Assembly Language for the Microcomputer

I.     Course Prefix/Number: CIS 215

       Course Name: Assembly Language for the Microcomputer

       Credits: 4 (3 lecture; 2 lab)

II.    Prerequisite

Recommended: Knowledge of any programming language.

III.   Course (Catalog) Description

Course introduces Intel microprocessor assembly language instruction set. Content includes assembly, link and executing code to write business-oriented programs and subroutines to include such concepts as screen manipulating, table searching, disk processing, calling assembly language subroutines, communicating with programs written in higher-level languages, debugging techniques and machine language execution.

IV.   Learning Objectives

Upon completion of this course, the student will be able to code, assemble, link, and execute business-oriented programs in assembly language for a microcomputer.  Programming concepts include:

  1. Perform arithmetic operations using binary, ASCII and BCD data
  2. Manipulate screen operations
  3. Perform table searching
  4. Access sequential disk files
  5. Call assembly language procedures from high-level languages and from other assembly-language routines

The student will be exposed to machine language coding and the use of DEBUG to detect program errors.  The student will learn the theory of binary, decimal, and hexadecimal numbering systems.

V.    Academic Integrity and Student Conduct

Students and employees at Oakton Community College are required to demonstrate academic integrity and follow Oakton's Code of Academic Conduct. This code prohibits:

• cheating,
• plagiarism (turning in work not written by you, or lacking proper citation),
• falsification and fabrication (lying or distorting the truth),
• helping others to cheat,
• unauthorized changes on official documents,
• pretending to be someone else or having someone else pretend to be you,
• making or accepting bribes, special favors, or threats, and
• any other behavior that violates academic integrity.

There are serious consequences to violations of the academic integrity policy. Oakton's policies and procedures provide students a fair hearing if a complaint is made against you. If you are found to have violated the policy, the minimum penalty is failure on the assignment and, a disciplinary record will be established and kept on file in the office of the Vice President for Student Affairs for a period of 3 years.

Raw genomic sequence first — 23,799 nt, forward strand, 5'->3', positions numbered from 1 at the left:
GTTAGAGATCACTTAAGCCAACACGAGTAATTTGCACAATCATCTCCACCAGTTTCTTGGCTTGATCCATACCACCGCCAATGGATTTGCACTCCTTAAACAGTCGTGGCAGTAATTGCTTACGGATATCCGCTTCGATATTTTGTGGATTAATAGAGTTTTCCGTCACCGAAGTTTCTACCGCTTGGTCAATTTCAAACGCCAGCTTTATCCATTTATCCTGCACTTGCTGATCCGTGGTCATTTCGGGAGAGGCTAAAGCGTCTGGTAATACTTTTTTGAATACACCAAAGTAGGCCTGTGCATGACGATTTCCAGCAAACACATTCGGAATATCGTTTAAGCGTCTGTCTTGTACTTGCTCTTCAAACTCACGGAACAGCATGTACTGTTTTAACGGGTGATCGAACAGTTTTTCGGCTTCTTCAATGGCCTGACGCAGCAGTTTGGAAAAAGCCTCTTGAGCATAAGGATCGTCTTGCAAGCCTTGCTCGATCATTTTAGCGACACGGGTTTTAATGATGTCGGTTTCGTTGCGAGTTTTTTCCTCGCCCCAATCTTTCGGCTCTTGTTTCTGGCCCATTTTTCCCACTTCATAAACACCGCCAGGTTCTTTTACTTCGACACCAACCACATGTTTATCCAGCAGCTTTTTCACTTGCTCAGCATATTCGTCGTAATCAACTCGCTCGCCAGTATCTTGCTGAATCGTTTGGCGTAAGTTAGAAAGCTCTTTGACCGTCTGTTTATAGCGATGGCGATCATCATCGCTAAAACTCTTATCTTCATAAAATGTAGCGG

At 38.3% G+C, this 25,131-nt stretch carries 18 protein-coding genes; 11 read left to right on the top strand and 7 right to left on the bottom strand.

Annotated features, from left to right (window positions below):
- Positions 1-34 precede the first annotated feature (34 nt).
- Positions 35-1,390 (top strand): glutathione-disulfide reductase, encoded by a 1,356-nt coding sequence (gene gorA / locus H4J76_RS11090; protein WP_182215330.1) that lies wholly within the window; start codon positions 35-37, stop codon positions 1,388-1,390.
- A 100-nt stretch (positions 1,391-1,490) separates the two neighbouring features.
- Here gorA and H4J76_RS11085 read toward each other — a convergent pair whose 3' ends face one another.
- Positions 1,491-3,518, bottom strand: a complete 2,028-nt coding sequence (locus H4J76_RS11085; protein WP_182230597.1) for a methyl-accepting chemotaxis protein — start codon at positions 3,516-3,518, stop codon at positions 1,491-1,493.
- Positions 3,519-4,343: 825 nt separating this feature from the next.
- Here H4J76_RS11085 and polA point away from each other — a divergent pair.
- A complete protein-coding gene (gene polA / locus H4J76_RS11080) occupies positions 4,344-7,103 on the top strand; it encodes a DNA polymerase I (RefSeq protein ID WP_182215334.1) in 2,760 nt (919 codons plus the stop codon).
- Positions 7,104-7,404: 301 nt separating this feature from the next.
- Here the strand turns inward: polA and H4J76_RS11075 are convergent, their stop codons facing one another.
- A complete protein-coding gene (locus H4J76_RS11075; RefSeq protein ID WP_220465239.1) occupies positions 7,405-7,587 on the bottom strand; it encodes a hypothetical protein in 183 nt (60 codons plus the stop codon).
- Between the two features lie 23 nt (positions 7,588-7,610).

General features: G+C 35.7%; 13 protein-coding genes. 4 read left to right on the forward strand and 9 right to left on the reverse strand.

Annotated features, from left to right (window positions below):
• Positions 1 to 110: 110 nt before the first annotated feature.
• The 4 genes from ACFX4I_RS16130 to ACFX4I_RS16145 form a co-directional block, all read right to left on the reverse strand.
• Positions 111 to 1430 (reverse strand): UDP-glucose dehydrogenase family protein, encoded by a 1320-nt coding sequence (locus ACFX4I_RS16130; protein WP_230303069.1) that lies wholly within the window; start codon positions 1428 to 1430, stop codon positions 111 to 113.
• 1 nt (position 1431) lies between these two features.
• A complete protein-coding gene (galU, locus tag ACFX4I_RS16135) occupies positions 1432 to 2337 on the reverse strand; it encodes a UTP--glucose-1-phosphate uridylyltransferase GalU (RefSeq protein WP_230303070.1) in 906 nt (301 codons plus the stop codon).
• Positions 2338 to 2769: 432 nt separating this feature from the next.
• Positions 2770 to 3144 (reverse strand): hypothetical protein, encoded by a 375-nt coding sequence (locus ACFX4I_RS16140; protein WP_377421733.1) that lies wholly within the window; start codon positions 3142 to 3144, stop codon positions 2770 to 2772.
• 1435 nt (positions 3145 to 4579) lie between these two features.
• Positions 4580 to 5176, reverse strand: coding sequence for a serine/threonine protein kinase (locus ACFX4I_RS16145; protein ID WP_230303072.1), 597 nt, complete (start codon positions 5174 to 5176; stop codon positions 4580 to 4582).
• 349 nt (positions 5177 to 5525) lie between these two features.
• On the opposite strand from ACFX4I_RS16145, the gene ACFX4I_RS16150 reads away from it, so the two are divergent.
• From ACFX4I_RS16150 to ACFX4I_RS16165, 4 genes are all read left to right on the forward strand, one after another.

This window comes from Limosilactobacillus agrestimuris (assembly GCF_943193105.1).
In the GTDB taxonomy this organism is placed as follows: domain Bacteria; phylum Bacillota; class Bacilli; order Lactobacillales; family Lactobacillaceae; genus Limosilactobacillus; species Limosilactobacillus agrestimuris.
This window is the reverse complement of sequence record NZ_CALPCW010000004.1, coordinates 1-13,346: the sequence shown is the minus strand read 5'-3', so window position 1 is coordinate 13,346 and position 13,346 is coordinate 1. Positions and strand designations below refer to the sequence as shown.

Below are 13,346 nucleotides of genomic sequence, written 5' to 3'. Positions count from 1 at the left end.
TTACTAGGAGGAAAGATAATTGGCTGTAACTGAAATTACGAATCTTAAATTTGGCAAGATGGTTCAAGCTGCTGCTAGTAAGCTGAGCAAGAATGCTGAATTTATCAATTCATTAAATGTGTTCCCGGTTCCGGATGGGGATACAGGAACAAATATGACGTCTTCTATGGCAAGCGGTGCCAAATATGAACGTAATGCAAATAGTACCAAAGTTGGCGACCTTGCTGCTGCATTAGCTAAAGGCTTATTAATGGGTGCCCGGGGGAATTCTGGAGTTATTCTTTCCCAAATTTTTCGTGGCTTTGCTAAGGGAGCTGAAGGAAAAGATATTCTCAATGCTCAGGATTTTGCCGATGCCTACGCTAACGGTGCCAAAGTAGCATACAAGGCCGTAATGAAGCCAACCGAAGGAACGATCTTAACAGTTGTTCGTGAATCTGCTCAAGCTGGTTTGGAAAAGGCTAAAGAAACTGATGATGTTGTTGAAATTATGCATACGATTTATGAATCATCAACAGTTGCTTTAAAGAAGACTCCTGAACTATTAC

Please review the Code of Academic Conduct and the Code of Student Conduct, both located online at
www.oakton.edu/studentlife/student-handbook.pdf

VI.   Sequence of Topics

  1. Introduction to a Microcomputer
    1. Advantages of the Assembly Language
    2. Hardware
      1. Architecture
      2. Storage Elements
      3. Segments
      4. Registers
      5. Memory
    3. Software
      1. Machine language
      2. Assembly language
    4. Disk Representation
  2. Data Representation
    1. Decimal numbering system
    2. Binary numbering system
    3. Conversion between decimal and binary
    4. Hexadecimal number system
    5. Conversion between decimal and hexadecimal
    6. Conversion between hexadecimal and binary
    7. Data Storage Directives
      1. Define Byte – DB
      2. Define Word – DW
      3. Define Doubleword - DD
      4. Define Quadword – DQ
      5. Define Tenbytes – DT
  3. Machine Execution
    1. DEBUG program
    2. Machine language program using immediate data
    3. Machine language program using defined data
    4. Machine addressing
  4. Assembly Language Requirements